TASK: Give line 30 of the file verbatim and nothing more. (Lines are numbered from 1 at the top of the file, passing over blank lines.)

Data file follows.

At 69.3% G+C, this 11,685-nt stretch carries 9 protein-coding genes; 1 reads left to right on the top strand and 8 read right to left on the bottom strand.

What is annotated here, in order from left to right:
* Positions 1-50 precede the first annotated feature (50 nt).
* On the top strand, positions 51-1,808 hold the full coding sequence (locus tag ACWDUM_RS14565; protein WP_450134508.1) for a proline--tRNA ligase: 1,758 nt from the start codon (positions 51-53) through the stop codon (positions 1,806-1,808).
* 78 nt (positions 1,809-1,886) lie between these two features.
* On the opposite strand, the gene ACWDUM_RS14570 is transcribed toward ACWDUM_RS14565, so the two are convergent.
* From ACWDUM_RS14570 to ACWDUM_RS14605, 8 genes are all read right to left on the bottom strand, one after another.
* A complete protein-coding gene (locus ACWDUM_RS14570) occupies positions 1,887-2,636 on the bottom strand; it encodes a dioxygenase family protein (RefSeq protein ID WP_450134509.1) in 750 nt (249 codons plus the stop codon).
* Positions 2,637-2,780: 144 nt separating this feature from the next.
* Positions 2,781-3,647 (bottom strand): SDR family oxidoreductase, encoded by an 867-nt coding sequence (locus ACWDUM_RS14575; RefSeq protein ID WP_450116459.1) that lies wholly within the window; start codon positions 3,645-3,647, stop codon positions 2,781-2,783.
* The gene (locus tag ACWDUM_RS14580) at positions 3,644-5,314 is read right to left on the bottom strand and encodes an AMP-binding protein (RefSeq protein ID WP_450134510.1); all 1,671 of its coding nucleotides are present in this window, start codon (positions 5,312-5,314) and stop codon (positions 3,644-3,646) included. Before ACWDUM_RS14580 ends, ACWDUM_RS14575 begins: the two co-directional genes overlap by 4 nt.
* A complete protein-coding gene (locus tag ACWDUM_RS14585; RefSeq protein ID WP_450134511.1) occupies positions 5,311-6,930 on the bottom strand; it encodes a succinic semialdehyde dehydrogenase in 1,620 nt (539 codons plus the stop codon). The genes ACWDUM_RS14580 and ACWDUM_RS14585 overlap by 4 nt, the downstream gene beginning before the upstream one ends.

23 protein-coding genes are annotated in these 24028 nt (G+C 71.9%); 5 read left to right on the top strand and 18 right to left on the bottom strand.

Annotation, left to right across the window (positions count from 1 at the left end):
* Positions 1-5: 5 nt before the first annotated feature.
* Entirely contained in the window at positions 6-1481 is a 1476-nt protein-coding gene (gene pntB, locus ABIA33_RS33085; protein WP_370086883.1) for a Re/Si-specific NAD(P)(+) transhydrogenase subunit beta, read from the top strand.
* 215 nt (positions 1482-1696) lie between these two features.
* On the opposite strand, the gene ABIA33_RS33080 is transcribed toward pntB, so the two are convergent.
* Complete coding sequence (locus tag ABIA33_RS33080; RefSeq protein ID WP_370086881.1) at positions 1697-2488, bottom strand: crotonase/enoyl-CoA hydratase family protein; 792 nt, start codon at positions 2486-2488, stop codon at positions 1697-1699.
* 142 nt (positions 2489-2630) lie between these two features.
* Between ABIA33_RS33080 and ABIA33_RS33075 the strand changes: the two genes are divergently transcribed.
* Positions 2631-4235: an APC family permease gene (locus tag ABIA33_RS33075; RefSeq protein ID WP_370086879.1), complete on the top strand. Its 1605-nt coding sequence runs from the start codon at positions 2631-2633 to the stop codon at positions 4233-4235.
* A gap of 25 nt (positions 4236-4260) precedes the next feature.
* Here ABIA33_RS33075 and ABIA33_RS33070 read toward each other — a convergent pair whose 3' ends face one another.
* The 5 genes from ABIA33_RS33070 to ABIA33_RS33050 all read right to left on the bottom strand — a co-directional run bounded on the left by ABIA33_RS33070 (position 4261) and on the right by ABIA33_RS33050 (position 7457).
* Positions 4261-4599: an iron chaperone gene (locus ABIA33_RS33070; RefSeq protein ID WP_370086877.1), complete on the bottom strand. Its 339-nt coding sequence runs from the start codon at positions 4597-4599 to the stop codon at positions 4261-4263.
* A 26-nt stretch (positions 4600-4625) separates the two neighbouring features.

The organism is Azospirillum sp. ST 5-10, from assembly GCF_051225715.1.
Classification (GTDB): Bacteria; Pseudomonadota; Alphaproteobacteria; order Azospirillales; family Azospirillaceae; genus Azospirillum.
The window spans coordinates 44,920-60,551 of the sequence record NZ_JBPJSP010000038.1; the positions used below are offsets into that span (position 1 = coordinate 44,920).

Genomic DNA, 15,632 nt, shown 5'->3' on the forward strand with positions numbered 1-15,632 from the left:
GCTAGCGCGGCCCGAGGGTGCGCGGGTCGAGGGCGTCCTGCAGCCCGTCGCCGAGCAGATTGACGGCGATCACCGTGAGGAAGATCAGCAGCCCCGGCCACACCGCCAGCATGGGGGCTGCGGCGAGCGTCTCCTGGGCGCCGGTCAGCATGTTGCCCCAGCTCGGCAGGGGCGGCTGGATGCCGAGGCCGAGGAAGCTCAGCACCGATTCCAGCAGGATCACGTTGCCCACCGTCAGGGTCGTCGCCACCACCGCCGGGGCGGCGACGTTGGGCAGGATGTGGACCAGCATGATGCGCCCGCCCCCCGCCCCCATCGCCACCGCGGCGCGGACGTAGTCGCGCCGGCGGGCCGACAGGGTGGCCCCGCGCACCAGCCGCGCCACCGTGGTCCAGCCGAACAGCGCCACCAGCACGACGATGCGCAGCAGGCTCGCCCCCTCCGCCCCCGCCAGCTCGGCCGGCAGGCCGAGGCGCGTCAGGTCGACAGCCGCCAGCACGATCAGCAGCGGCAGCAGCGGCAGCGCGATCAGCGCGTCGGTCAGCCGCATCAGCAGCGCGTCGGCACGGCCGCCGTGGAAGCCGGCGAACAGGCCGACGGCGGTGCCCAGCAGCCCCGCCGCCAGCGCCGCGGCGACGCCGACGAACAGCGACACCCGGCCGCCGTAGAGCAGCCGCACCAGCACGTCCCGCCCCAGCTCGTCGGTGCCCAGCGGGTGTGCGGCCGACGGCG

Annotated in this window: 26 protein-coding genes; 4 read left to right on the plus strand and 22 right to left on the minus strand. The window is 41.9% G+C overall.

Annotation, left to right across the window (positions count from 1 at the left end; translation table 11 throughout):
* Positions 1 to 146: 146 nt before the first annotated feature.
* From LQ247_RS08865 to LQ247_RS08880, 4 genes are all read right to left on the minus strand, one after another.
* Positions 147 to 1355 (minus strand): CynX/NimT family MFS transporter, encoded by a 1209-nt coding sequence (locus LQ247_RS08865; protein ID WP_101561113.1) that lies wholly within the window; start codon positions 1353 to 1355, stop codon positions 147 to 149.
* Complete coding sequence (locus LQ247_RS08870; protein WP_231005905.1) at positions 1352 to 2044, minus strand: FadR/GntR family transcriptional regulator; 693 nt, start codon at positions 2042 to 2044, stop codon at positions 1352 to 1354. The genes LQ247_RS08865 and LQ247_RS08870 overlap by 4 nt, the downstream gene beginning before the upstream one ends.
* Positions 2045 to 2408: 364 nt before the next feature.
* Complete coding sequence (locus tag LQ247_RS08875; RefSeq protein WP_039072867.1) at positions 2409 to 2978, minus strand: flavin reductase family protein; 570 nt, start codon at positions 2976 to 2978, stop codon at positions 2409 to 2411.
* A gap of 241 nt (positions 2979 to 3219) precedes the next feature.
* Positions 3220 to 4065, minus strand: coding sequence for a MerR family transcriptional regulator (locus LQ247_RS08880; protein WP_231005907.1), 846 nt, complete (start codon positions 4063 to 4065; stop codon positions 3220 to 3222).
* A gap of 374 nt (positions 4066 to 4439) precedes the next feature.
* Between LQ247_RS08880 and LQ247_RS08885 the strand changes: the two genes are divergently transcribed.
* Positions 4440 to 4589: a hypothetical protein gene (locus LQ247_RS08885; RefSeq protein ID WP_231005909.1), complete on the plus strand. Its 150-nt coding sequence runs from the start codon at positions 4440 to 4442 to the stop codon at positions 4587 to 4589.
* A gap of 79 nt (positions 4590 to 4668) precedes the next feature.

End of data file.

The window spans coordinates 44,920-60,551 of the sequence record NZ_JBPJSP010000038.1; the positions used below are offsets into that span (position 1 = coordinate 44,920).